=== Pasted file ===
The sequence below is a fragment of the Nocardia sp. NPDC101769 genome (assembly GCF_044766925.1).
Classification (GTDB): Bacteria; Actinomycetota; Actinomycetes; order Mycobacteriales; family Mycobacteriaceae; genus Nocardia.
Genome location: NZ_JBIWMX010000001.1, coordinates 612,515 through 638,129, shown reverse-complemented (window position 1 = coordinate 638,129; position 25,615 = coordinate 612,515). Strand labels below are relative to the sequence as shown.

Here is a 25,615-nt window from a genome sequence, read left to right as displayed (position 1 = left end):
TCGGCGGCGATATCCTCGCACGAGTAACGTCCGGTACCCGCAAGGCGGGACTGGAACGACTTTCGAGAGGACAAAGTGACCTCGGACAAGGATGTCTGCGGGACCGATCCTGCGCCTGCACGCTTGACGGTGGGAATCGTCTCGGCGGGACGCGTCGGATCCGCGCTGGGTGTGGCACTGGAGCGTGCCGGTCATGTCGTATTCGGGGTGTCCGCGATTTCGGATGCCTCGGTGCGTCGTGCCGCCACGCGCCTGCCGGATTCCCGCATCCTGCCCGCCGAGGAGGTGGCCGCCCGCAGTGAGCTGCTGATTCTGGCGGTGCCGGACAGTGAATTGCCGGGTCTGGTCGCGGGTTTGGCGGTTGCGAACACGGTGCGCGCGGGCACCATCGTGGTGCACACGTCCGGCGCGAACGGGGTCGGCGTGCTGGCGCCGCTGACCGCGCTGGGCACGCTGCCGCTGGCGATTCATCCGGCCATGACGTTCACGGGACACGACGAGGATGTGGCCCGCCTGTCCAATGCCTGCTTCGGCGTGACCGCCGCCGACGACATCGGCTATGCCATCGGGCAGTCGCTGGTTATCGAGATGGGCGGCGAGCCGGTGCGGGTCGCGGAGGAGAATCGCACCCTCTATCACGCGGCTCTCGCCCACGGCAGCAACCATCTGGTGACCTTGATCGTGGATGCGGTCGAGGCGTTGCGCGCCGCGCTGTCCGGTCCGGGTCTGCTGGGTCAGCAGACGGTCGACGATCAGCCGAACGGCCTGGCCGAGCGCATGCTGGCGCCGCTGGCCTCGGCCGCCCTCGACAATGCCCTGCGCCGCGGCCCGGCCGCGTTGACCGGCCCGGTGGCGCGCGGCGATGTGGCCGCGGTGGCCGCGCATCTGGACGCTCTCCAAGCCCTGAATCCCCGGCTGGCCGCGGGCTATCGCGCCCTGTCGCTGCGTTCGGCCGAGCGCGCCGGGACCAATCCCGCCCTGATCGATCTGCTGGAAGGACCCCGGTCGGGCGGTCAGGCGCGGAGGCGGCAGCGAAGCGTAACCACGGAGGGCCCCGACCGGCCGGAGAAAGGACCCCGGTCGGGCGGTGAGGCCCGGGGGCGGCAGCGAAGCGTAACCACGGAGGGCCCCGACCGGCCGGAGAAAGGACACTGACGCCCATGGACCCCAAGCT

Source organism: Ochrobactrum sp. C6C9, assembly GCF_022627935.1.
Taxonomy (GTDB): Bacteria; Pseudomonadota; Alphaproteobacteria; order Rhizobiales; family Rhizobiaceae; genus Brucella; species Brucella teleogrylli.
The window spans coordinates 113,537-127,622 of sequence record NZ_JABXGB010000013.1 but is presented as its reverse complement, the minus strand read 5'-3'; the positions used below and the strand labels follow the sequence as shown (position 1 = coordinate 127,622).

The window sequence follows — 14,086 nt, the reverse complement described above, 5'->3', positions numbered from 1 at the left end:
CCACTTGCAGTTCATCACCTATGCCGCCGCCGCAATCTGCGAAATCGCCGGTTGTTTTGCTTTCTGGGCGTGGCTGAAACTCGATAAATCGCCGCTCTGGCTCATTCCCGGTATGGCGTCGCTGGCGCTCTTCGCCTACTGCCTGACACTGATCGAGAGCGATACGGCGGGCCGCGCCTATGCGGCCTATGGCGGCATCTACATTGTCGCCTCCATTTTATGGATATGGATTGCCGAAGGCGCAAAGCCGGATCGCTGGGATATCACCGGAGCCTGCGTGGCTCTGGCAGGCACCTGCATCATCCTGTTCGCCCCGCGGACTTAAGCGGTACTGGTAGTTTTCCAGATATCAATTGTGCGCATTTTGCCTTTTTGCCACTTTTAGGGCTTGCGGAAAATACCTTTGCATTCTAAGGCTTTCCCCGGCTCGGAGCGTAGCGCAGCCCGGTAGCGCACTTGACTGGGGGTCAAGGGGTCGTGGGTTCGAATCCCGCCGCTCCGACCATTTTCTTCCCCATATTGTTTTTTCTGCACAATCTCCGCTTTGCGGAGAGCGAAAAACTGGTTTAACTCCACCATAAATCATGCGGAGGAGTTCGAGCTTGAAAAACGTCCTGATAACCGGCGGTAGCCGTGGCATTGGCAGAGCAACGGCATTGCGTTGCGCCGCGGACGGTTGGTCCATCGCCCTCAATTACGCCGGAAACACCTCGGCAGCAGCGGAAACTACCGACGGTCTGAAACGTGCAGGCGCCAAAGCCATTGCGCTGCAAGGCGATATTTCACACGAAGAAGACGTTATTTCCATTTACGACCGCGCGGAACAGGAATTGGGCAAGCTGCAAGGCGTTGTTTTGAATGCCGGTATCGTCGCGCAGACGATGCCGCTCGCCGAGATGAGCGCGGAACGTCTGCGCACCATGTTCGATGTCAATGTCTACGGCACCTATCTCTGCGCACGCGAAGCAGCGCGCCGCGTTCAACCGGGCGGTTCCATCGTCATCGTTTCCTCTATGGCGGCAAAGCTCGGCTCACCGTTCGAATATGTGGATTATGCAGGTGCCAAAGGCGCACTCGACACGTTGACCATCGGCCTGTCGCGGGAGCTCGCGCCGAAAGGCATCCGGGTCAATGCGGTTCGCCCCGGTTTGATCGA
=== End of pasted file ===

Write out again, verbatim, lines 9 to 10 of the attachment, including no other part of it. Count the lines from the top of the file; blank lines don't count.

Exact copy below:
The window sequence follows — 14,086 nt, the reverse complement described above, 5'->3', positions numbered from 1 at the left end:
CCACTTGCAGTTCATCACCTATGCCGCCGCCGCAATCTGCGAAATCGCCGGTTGTTTTGCTTTCTGGGCGTGGCTGAAACTCGATAAATCGCCGCTCTGGCTCATTCCCGGTATGGCGTCGCTGGCGCTCTTCGCCTACTGCCTGACACTGATCGAGAGCGATACGGCGGGCCGCGCCTATGCGGCCTATGGCGGCATCTACATTGTCGCCTCCATTTTATGGATATGGATTGCCGAAGGCGCAAAGCCGGATCGCTGGGATATCACCGGAGCCTGCGTGGCTCTGGCAGGCACCTGCATCATCCTGTTCGCCCCGCGGACTTAAGCGGTACTGGTAGTTTTCCAGATATCAATTGTGCGCATTTTGCCTTTTTGCCACTTTTAGGGCTTGCGGAAAATACCTTTGCATTCTAAGGCTTTCCCCGGCTCGGAGCGTAGCGCAGCCCGGTAGCGCACTTGACTGGGGGTCAAGGGGTCGTGGGTTCGAATCCCGCCGCTCCGACCATTTTCTTCCCCATATTGTTTTTTCTGCACAATCTCCGCTTTGCGGAGAGCGAAAAACTGGTTTAACTCCACCATAAATCATGCGGAGGAGTTCGAGCTTGAAAAACGTCCTGATAACCGGCGGTAGCCGTGGCATTGGCAGAGCAACGGCATTGCGTTGCGCCGCGGACGGTTGGTCCATCGCCCTCAATTACGCCGGAAACACCTCGGCAGCAGCGGAAACTACCGACGGTCTGAAACGTGCAGGCGCCAAAGCCATTGCGCTGCAAGGCGATATTTCACACGAAGAAGACGTTATTTCCATTTACGACCGCGCGGAACAGGAATTGGGCAAGCTGCAAGGCGTTGTTTTGAATGCCGGTATCGTCGCGCAGACGATGCCGCTCGCCGAGATGAGCGCGGAACGTCTGCGCACCATGTTCGATGTCAATGTCTACGGCACCTATCTCTGCGCACGCGAAGCAGCGCGCCGCGTTCAACCGGGCGGTTCCATCGTCATCGTTTCCTCTATGGCGGCAAAGCTCGGCTCACCGTTCGAATATGTGGATTATGCAGGTGCCAAAGGCGCACTCGACACGTTGACCATCGGCCTGTCGCGGGAGCTCGCGCCGAAAGGCATCCGGGTCAATGCGGTTCGCCCCGGTTTGATCGA